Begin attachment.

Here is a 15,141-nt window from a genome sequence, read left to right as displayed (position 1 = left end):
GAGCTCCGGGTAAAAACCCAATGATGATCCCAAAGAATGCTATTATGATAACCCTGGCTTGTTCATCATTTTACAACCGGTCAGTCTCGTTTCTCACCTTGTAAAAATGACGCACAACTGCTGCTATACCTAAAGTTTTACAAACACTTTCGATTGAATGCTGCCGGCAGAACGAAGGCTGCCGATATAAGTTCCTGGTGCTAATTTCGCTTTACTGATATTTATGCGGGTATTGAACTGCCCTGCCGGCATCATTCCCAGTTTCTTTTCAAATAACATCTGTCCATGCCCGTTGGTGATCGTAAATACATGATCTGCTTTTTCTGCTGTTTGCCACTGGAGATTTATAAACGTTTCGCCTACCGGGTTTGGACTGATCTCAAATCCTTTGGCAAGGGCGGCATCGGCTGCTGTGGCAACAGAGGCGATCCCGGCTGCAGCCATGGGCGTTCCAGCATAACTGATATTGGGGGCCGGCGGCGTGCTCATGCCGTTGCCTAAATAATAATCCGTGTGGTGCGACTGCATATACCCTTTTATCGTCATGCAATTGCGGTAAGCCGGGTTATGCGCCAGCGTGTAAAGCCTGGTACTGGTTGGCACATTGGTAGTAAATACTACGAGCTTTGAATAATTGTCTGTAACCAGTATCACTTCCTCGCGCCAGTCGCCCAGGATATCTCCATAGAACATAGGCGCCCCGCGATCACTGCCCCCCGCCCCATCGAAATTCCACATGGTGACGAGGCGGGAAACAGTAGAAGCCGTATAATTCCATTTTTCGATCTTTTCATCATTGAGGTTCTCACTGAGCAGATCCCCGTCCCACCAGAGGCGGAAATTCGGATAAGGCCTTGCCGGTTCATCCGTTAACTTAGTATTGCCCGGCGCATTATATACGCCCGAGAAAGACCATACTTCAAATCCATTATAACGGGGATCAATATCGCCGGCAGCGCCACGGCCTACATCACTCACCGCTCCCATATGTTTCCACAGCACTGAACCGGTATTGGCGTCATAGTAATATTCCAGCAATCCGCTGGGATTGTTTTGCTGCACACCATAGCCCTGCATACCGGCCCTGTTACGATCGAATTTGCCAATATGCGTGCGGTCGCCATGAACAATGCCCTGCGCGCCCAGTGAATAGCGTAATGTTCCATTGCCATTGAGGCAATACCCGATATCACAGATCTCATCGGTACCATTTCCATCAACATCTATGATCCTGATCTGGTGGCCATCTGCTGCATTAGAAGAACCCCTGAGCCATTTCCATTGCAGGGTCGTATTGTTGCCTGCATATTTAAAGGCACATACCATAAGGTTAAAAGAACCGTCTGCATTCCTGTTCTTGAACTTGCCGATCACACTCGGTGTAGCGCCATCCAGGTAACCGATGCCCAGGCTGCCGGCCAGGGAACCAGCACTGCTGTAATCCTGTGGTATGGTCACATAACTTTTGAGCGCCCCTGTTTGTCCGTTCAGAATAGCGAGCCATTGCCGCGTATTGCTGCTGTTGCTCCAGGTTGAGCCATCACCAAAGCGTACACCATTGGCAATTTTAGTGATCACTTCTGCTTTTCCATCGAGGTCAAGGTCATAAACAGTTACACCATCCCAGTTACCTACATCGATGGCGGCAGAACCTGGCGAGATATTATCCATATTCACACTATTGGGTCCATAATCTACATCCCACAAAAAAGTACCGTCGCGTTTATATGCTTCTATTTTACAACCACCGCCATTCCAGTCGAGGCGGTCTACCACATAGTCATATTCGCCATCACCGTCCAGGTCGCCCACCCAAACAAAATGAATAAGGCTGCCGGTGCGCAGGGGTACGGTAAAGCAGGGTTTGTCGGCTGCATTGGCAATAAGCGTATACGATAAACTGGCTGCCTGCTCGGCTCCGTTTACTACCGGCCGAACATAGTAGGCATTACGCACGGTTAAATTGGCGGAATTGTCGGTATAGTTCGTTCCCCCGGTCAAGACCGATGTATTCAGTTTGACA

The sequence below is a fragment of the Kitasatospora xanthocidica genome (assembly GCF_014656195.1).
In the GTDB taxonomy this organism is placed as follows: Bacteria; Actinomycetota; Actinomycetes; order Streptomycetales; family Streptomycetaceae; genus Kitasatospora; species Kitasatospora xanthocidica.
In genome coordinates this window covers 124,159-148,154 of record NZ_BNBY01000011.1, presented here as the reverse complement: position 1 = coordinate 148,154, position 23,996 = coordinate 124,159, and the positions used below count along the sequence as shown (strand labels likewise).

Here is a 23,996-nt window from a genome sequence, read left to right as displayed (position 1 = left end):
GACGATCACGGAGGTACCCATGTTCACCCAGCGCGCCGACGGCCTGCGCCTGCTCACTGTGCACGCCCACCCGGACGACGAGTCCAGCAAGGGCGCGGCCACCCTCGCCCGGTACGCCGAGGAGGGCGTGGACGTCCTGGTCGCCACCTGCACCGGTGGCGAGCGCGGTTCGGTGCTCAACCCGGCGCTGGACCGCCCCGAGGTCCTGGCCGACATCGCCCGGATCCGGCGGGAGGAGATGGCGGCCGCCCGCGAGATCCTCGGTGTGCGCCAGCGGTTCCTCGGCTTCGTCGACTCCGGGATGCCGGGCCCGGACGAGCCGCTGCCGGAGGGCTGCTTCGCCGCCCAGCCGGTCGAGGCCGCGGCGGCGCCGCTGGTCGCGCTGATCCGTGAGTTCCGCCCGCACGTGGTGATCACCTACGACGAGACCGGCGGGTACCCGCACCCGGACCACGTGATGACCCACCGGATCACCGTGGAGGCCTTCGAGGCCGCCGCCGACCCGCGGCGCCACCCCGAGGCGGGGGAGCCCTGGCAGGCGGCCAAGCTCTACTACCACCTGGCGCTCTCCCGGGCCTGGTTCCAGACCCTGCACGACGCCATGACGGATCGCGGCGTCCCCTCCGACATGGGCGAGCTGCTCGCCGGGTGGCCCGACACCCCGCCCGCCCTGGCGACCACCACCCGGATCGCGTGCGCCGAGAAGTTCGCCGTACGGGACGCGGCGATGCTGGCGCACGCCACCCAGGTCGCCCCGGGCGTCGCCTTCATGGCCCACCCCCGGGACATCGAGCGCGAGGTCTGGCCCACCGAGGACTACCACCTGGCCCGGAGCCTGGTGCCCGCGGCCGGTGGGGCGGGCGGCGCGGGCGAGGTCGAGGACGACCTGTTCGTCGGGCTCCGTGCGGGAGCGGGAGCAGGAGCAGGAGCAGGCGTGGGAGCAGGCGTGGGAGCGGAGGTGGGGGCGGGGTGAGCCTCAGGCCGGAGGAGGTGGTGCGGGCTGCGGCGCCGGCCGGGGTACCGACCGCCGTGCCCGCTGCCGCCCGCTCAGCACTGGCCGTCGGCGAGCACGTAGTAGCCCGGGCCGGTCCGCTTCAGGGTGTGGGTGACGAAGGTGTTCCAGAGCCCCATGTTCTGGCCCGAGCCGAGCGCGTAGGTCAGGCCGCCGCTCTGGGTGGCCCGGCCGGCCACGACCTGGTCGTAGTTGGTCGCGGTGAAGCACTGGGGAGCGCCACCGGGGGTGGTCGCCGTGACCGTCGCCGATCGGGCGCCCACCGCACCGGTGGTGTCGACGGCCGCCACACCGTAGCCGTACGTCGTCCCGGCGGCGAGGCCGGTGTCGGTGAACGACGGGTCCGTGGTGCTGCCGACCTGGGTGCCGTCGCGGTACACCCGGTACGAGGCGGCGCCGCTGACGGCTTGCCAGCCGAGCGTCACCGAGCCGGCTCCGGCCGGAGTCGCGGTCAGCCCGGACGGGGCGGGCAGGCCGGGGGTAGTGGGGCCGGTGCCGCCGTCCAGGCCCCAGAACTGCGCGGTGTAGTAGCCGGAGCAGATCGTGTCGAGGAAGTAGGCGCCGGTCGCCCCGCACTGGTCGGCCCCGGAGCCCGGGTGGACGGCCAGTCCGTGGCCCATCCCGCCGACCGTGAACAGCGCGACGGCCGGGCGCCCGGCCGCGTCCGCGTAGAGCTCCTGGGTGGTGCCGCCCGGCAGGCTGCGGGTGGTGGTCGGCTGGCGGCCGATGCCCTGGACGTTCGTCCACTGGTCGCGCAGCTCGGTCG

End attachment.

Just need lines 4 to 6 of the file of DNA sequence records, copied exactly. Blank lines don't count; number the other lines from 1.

In the GTDB taxonomy this organism is placed as follows: Bacteria; Actinomycetota; Actinomycetes; order Streptomycetales; family Streptomycetaceae; genus Kitasatospora; species Kitasatospora xanthocidica.
In genome coordinates this window covers 124,159-148,154 of record NZ_BNBY01000011.1, presented here as the reverse complement: position 1 = coordinate 148,154, position 23,996 = coordinate 124,159, and the positions used below count along the sequence as shown (strand labels likewise).

Here is a 23,996-nt window from a genome sequence, read left to right as displayed (position 1 = left end):